In very short space Hearne alarmingly brings up a Brave New World scenario. She presents the Frankfurt School without adequate information to convince the reader that these post-World War II European philosophers were more than the usual run-of-the-mill leftist professors and writers. The discussion of the Scopes trial consists of an extended quotation from the 1959 edition of the Encyclopedia Britannica. The argument against the evolutionary view of man is in a section set off with the typical large type heading, “THE ORIGIN OF MAN – SLIME vs. SCRIPTURE.”
Chapter 6, “Setting the Stage for Common Core,” summarizes three initiatives under the Clinton administration. But Republican governors, like Lamar Alexander and Nathan Deal, have jumped on board to extend and expand these Clinton-era workforce development efforts. They seek to create compliant workers and to collect data for government use.
At the grassroots level, too, Common Core is a bipartisan issue, connecting parents and educators in their opposition to crony capitalism, relentless and confusing testing, and one-size-fits-all “standards” written by wonks who know little about child development or what it is like in the classroom. Liberals and conservatives also object to the data collection. Chapter 5, “Mind/Thought Control,” provides useful, and chilling, information about how this is done: with electronic devices that monitor students’ biometric reactions through personalized “adaptive learning technologies.” More of such good information is needed, however.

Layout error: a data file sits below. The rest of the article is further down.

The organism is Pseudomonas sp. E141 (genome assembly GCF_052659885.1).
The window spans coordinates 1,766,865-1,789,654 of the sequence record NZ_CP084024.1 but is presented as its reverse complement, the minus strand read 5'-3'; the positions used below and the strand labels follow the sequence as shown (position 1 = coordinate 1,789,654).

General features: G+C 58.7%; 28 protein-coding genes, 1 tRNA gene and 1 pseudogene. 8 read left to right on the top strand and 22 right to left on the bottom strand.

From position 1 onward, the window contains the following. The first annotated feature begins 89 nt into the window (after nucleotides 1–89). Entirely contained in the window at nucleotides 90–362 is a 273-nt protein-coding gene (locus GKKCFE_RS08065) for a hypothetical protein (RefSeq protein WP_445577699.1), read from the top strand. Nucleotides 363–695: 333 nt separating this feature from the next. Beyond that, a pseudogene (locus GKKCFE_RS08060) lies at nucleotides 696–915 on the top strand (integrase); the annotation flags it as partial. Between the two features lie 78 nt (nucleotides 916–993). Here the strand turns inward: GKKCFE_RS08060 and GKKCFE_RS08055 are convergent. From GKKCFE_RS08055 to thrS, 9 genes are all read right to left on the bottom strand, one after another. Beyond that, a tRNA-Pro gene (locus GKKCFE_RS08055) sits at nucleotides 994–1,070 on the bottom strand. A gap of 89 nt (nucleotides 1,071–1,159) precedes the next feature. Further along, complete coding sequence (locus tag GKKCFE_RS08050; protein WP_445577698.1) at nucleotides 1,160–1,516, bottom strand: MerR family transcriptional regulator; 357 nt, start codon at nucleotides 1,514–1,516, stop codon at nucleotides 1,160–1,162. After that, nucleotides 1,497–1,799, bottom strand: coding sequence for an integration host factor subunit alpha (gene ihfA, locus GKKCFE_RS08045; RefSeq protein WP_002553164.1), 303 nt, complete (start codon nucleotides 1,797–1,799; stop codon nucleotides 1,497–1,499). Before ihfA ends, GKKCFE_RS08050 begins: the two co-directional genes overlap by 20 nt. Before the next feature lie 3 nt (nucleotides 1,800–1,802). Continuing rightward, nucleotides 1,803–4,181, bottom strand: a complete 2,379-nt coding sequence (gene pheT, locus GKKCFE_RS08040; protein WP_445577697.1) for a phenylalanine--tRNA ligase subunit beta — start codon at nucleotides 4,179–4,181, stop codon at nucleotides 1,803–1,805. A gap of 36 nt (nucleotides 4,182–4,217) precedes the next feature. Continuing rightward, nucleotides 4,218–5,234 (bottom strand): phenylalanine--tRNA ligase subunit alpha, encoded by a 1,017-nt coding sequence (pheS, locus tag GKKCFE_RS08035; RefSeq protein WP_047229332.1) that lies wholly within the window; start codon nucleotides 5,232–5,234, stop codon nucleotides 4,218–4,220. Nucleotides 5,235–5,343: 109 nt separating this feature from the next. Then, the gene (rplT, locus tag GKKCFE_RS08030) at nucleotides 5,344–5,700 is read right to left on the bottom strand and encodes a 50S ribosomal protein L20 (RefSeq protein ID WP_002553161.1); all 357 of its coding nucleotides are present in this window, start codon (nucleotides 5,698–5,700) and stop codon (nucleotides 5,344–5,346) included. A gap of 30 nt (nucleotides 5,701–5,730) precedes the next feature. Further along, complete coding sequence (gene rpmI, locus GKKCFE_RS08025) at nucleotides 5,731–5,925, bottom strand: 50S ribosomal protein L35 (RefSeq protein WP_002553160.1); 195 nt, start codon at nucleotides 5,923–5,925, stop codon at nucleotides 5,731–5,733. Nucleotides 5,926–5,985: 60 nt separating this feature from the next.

Unfortunately, Hearne’s last chapter, “Solutions” (Chapter 8), continues to detract from a much needed message with “America is awakening to the threat, but all of us must immerse ourselves in the battle,” set in large bolded type. This precedes a section headed with even larger type, “INFORM YOURSELF AND NEIGHBORS,” in which she makes a plug for her own in-home study, “10 Steps FOR Freedom.”
The ten recommended “actions,” such as revising state constitutions, are too big and unrealistic. Moving “accountability . . . from state education bureaucrats back to the elected local school boards for all decisions on testing/assessments and curriculum” is a worthy goal, but how to begin to do that? State legislatures should refuse federal funding, yes. It would be good to have “intelligent, morally strong and second career people” entering teaching, but how do we do that given how terrible education colleges are and how dangerous and bureaucratically top-heavy our schools are?
One suggestion especially made me scratch my head: for those who do not know about Common Core because they can’t read, Hearne suggests that citizens volunteer for literacy training.
Hearne is correct in her criticisms. But they need to be made in a manner that is clear and convincing.
Mary Grabar, Ph.D., taught college English for 20 years. She is now a resident fellow at the Alexander Hamilton Institute for the Study of Western Civilization. She founded the Dissident Prof Education Project, Inc., a 501(c)(3) education reform initiative that offers information and resources for students, parents and citizens. The motto,“Resisting the Re-Education of America,” arose in part from her perspective as a very young immigrant from the former Communist Yugoslavia (Slovenia specifically). She writes extensively and is also a published poet and fiction writer. Ms. Grabar is a contributor to SFPPR News & Analysis.